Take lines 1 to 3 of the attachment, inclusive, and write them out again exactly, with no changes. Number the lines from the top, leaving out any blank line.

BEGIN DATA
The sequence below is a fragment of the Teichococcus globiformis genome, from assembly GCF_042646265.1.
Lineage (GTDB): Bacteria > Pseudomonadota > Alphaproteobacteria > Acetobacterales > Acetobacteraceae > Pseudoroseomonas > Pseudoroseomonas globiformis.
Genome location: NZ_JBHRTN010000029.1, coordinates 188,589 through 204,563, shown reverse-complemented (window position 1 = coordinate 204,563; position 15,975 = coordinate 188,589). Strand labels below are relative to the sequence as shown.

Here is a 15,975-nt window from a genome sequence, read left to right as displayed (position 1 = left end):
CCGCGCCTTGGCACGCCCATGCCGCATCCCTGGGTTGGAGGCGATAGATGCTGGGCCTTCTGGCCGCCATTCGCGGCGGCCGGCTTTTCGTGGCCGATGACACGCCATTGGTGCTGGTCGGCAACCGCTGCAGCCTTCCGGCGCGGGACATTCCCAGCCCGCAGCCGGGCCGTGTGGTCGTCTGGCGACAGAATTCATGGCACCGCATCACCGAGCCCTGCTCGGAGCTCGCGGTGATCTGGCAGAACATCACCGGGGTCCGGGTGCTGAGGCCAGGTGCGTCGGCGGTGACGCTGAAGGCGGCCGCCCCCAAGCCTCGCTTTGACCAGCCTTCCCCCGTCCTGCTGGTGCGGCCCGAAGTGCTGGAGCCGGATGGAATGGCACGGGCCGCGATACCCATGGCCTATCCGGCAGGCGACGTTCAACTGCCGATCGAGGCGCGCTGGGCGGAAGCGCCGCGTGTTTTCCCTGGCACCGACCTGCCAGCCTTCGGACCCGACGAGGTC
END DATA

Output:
The sequence below is a fragment of the Teichococcus globiformis genome, from assembly GCF_042646265.1.
Lineage (GTDB): Bacteria > Pseudomonadota > Alphaproteobacteria > Acetobacterales > Acetobacteraceae > Pseudoroseomonas > Pseudoroseomonas globiformis.
Genome location: NZ_JBHRTN010000029.1, coordinates 188,589 through 204,563, shown reverse-complemented (window position 1 = coordinate 204,563; position 15,975 = coordinate 188,589). Strand labels below are relative to the sequence as shown.